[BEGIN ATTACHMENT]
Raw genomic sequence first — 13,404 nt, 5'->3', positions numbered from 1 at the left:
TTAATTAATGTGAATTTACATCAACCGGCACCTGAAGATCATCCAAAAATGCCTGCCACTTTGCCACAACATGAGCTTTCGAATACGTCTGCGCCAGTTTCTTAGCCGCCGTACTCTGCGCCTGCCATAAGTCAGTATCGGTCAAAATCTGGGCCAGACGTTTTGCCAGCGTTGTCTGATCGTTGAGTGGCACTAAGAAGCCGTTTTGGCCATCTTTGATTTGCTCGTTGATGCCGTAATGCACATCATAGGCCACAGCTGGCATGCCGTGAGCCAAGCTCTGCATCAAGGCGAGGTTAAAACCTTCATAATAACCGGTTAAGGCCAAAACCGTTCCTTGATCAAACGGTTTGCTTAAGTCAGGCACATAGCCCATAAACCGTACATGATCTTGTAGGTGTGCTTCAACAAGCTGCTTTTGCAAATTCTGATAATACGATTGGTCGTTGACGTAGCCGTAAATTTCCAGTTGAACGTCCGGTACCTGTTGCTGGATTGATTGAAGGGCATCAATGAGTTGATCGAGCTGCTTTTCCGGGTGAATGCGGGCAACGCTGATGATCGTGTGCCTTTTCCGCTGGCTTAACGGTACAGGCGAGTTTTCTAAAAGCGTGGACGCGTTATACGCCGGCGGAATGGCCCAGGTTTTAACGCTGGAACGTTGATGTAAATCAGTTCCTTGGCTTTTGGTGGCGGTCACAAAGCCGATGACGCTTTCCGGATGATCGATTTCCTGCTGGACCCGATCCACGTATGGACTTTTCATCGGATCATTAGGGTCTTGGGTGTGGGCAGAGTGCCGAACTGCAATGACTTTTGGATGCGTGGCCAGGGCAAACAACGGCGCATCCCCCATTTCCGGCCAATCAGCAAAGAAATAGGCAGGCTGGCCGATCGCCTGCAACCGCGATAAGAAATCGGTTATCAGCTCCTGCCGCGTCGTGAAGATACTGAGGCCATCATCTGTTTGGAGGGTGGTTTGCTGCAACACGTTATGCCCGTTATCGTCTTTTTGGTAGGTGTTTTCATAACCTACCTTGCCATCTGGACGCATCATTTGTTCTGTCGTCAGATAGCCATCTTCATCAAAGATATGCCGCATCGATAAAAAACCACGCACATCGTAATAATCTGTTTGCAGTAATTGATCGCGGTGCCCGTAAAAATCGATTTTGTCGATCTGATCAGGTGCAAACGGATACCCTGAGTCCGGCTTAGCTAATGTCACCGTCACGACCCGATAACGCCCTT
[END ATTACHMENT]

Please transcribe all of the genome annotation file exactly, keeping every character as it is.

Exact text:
Raw genomic sequence first — 13,404 nt, 5'->3', positions numbered from 1 at the left:
TTAATTAATGTGAATTTACATCAACCGGCACCTGAAGATCATCCAAAAATGCCTGCCACTTTGCCACAACATGAGCTTTCGAATACGTCTGCGCCAGTTTCTTAGCCGCCGTACTCTGCGCCTGCCATAAGTCAGTATCGGTCAAAATCTGGGCCAGACGTTTTGCCAGCGTTGTCTGATCGTTGAGTGGCACTAAGAAGCCGTTTTGGCCATCTTTGATTTGCTCGTTGATGCCGTAATGCACATCATAGGCCACAGCTGGCATGCCGTGAGCCAAGCTCTGCATCAAGGCGAGGTTAAAACCTTCATAATAACCGGTTAAGGCCAAAACCGTTCCTTGATCAAACGGTTTGCTTAAGTCAGGCACATAGCCCATAAACCGTACATGATCTTGTAGGTGTGCTTCAACAAGCTGCTTTTGCAAATTCTGATAATACGATTGGTCGTTGACGTAGCCGTAAATTTCCAGTTGAACGTCCGGTACCTGTTGCTGGATTGATTGAAGGGCATCAATGAGTTGATCGAGCTGCTTTTCCGGGTGAATGCGGGCAACGCTGATGATCGTGTGCCTTTTCCGCTGGCTTAACGGTACAGGCGAGTTTTCTAAAAGCGTGGACGCGTTATACGCCGGCGGAATGGCCCAGGTTTTAACGCTGGAACGTTGATGTAAATCAGTTCCTTGGCTTTTGGTGGCGGTCACAAAGCCGATGACGCTTTCCGGATGATCGATTTCCTGCTGGACCCGATCCACGTATGGACTTTTCATCGGATCATTAGGGTCTTGGGTGTGGGCAGAGTGCCGAACTGCAATGACTTTTGGATGCGTGGCCAGGGCAAACAACGGCGCATCCCCCATTTCCGGCCAATCAGCAAAGAAATAGGCAGGCTGGCCGATCGCCTGCAACCGCGATAAGAAATCGGTTATCAGCTCCTGCCGCGTCGTGAAGATACTGAGGCCATCATCTGTTTGGAGGGTGGTTTGCTGCAACACGTTATGCCCGTTATCGTCTTTTTGGTAGGTGTTTTCATAACCTACCTTGCCATCTGGACGCATCATTTGTTCTGTCGTCAGATAGCCATCTTCATCAAAGATATGCCGCATCGATAAAAAACCACGCACATCGTAATAATCTGTTTGCAGTAATTGATCGCGGTGCCCGTAAAAATCGATTTTGTCGATCTGATCAGGTGCAAACGGATACCCTGAGTCCGGCTTAGCTAATGTCACCGTCACGACCCGATAACGCCCTT